- Associated Press - Sunday, October 1, 2017

MILWAUKEE (AP) - A group in Milwaukee is teaching residents how to step in and calm potentially violent situations when they see someone being harassed.

Standing Up for Racial Justice holds bystander intervention training classes that are designed to give people the confidence and know-how to confront racism, homophobia and other kinds of harassment, Milwaukee Public Radio reported .

The program focuses on four principles: directly intervening, distracting attention away from the situation, delegating tasks and delaying the situation. Participants take part in a series of exercises that are meant to get them comfortable with the different methods of diffusing a situation.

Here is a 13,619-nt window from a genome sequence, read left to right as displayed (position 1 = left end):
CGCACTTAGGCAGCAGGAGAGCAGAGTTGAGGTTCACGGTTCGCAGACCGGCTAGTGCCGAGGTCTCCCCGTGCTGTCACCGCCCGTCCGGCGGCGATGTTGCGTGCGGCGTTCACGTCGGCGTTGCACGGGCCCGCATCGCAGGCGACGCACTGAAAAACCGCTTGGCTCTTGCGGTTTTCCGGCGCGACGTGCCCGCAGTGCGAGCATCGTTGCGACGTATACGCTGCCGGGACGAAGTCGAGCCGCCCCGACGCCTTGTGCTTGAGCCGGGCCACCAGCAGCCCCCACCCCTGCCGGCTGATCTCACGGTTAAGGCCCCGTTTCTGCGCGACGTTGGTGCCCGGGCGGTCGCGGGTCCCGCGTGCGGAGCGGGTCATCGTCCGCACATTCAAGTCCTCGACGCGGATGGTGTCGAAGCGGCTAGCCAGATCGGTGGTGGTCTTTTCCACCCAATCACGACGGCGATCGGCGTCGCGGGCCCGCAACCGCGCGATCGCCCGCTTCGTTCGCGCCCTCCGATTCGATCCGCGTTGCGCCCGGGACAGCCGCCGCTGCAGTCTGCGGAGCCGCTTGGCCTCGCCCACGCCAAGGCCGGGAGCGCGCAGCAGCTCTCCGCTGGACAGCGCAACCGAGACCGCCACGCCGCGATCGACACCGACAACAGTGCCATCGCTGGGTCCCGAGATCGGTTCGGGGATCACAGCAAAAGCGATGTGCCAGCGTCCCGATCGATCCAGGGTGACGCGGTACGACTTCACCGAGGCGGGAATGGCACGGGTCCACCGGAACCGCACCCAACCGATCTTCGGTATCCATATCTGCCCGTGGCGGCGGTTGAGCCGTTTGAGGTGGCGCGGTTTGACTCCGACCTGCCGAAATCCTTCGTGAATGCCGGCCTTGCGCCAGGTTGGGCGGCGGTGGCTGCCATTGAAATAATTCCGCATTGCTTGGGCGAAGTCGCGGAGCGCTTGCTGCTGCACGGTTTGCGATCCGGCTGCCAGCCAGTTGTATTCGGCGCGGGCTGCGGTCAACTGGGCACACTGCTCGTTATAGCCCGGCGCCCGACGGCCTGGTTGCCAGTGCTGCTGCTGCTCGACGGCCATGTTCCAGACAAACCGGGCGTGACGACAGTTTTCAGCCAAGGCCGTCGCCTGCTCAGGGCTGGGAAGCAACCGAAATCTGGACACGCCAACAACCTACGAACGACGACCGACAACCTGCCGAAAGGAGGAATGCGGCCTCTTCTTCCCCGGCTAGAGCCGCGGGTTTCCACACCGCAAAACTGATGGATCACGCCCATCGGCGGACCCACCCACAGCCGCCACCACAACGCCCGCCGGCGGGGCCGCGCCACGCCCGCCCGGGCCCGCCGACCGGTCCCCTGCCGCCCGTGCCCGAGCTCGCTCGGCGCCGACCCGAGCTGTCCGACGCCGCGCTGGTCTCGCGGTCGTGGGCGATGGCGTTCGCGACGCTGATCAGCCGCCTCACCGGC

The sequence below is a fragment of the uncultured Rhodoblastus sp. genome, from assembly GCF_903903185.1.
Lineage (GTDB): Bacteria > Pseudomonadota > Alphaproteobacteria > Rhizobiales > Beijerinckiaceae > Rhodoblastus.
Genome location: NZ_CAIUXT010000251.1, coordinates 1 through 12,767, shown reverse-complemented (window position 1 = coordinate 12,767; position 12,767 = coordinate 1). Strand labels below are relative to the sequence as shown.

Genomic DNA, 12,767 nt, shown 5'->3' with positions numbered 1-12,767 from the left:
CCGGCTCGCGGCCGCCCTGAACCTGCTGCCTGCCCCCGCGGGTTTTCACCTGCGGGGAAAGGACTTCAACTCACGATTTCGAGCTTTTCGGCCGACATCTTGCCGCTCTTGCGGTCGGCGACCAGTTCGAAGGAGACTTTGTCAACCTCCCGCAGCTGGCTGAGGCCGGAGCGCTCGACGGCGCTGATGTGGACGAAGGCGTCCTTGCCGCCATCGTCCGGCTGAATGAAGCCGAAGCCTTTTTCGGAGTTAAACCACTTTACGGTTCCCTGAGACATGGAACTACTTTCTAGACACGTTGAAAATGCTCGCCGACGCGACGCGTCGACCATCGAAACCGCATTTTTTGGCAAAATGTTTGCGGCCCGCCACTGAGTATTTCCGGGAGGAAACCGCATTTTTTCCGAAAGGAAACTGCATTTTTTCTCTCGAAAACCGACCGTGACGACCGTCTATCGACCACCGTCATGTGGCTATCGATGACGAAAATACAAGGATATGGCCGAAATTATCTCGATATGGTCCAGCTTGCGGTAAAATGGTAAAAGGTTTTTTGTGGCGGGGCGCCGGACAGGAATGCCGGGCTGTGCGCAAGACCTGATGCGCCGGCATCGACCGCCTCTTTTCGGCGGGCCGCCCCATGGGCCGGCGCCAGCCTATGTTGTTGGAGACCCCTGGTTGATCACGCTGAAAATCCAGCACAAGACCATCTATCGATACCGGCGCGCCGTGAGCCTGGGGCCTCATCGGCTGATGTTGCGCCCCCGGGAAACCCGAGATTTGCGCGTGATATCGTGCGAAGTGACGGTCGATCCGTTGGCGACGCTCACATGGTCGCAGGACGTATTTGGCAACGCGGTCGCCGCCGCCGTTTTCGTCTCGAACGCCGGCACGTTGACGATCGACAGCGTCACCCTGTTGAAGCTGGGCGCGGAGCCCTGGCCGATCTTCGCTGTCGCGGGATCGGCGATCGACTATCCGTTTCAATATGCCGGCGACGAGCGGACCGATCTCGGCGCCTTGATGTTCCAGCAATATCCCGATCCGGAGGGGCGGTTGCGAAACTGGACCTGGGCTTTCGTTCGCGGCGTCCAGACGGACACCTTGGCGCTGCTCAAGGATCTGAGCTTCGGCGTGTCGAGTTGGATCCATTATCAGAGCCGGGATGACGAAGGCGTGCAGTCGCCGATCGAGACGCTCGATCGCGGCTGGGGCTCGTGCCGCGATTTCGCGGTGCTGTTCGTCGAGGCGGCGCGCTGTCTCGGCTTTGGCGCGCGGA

The approach won’t end racism or other kinds of discrimination, but it can help prevent violence, said Santera Michels, a class facilitator.

“It’s not the answer to ending white supremacy, xenophobia, anti-Muslim hate, Islamophobia, transphobia,” she said. “But it’s a piece of how to interrupt violence when it’s happening.”

The group advises against immediately calling police. Michels explained that doing so can actually incite more violence and escalate a situation. Instead, the group recommends taking less extreme approaches.

“But then again,” Michels said, “there might be situations where the person being harassed does want you to call the police. Your role then becomes as a cop watcher within the situation.”


Information from: WUWM-FM, https://www.wuwm.com

Copyright © 2019 The Washington Times, LLC.

The Washington Times Comment Policy

The Washington Times welcomes your comments on Spot.im, our third-party provider. Please read our Comment Policy before commenting.


Click to Read More and View Comments

Click to Hide